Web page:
Experts Help Educate Public After Recent Coyote Attack in Brookville

BROOKVILLE, Pa. (EYT) – There’s no doubt that the recent coyote attack of a nurse who works at Laurelbrooke Landing in Brookville was a terrifying thing, but fortunately such incidents are extremely rare.

Late on the night of March 17, the nurse was taking a break outside at the rear of the nursing home when a coyote attacked, injuring her to the point where she needed two pints of blood, 18 stitches, and a series of painful rabies shots.

Fortunately, the woman quickly recovered from the harrowing experience and was soon back to work.

Officers from the Brookville Police Department and Pa. Game Commission spent time staking out the attack site and also set traps in the hopes of catching the animal.

While Brookville Police Chief Vince Markle said there was a reported sighting shortly after the attack, no coyotes have been seen, and none were caught.

Many believe the coyote was rabid and has since died.

On Wednesday night, four area wildlife experts gave a program about coyotes and rabies at Laurelbrooke Landing.

They included Pa. Game Commission officers Roger Hartless, George Miller, and Andy Troutman, as well as Penn State DuBois Professor Keely Roen.

PSU DuBois Keely Roen-Coyote Talk

“The assumption was that the coyote was rabid because attacks by them are so rare,” Roen said. “Less than 10 people are bit by coyotes annually in the United States. And, there are no documented cases of coyotes attacking for a second time, either.”

Roen said a person is 25 times more likely to be struck and killed by lightning than they are to be bit by a coyote. She also said that animals that exhibit signs of rabies will die in about 10 days or less.

Hartless, a veteran Game Warden in Jefferson County, also offered some statistics and facts about rabies.

“According to the Pa. Department of Health and Agriculture, there were three rabies cases in 2017 in Jefferson County, two were fox and one was a raccoon. And, that was a pretty high year for us,” Hartless said.

Hartless said there was just one rabid coyote found in Pa. in 2017, and that was in the northeastern part of the state in Susquehanna County.

Out of nearly 400 rabies cases in Pa. last year, 175 were raccoons and domestic cats numbered 63, second on the list.

In 2018, through February, there has been one rabid animal, a fox, found in the Northwest Region, Erie County.

Miller said signs of rabies in animals include excitability, lack of fear of humans, aggression, and also being oblivious to the presence of people.

“The best way to prevent rabies is to make sure domestic animals, dogs, cats, are vaccinated for it,” Hartless said. “And, if you believe an animal is rabid and have to shoot it, don’t shoot it in the head, because the brain has to be examined to determine if it was rabid.”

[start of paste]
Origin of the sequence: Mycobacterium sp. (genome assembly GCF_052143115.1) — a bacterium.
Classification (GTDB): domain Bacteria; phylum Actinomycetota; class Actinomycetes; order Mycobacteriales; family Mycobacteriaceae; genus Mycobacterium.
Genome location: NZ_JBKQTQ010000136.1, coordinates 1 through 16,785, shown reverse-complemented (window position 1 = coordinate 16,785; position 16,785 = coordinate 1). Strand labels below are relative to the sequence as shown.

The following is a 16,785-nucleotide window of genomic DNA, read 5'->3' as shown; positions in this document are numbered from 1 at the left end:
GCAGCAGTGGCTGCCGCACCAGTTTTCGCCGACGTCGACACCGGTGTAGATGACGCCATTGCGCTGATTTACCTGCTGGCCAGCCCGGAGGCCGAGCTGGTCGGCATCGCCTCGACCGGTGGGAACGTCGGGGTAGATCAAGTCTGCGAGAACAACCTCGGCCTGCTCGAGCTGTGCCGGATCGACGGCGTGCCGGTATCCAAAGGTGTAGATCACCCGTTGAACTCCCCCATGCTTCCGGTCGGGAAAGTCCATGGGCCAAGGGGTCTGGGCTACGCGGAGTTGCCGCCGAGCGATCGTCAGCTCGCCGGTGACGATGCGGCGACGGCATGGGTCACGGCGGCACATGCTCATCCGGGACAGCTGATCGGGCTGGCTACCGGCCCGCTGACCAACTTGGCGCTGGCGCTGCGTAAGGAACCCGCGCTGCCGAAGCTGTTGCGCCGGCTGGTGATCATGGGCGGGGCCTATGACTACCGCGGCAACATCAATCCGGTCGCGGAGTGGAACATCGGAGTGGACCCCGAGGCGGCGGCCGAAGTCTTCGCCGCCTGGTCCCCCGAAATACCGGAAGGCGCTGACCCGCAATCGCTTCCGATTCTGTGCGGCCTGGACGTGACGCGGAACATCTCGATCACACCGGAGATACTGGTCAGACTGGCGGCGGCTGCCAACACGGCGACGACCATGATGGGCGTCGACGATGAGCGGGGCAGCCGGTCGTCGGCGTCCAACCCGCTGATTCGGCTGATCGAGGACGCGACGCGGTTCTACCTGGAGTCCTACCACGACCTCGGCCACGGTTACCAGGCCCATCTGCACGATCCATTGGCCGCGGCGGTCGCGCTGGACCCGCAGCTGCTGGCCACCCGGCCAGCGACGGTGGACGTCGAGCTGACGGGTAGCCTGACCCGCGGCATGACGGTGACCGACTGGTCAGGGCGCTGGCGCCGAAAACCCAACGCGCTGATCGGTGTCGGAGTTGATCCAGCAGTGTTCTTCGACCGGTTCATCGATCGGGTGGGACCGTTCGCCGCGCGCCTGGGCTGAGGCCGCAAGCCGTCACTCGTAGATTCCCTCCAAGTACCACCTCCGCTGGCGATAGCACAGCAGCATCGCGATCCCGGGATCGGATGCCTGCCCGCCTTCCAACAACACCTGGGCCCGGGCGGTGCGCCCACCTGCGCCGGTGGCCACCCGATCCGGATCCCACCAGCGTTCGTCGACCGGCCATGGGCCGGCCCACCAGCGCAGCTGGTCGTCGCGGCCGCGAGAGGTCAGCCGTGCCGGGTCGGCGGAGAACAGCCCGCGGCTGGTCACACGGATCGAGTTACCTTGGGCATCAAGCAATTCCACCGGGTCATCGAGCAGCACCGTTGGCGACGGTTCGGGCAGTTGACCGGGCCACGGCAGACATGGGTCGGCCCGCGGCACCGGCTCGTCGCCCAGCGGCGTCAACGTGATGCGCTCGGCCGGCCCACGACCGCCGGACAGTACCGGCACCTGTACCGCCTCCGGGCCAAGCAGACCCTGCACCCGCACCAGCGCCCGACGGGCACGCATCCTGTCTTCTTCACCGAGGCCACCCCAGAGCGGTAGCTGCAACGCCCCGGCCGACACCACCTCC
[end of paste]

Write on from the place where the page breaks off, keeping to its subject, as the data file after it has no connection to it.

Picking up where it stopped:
Roen also talked at length about rabies and how to act around wild animals.

“When they first show signs of it, they are typically dead in five to ten days,” Roen said. ‘Also, rabies doesn’t survive long in an animal after it has died, so it’s very unlikely another animal would contract if it found a dead animal and ate it.”

Roen also talked about ways to avoid conflicts with wild animals.

“It’s good to keep your dogs and cats inside at night, keep rabbits and chickens fenced in, and don’t put feed out for them,” Roen said.

She also said that the vast majority of healthy wild animals are very fearful of people, and it takes little to scare them away.

“Wild animals can be unpredictable, but mostly they don’t want to be around us. If you encounter a coyote or bear, wave your arms, yell, don’t run, that is something that can trigger their instinct to chase,” Roen said.

Miller spoke first about the history of the eastern coyote, how it developed, and its range expanded from the western U.S. to the east and bred with timber wolves and larger domestic dogs.

“Today, coyotes are found all over the state, even in Philadelphia. They are remarkably adaptable,” Miller said. “They will go where the food is. They are opportunists.”

“They will eat just about anything. Garbage, grass, pets, you name it. But their preferred food are mice and voles.”

Troutman said it’s rare to see a coyote during the daytime.

“They can be seen at any time of the day or night, but typically they are seen during the day after a farmer has cut his hayfield. The rodents have lost their cover, and the coyotes know it. They can get into a field and have a much better chance at getting one,” Troutman said.

For more information, visit www.pgc.pa.gov.


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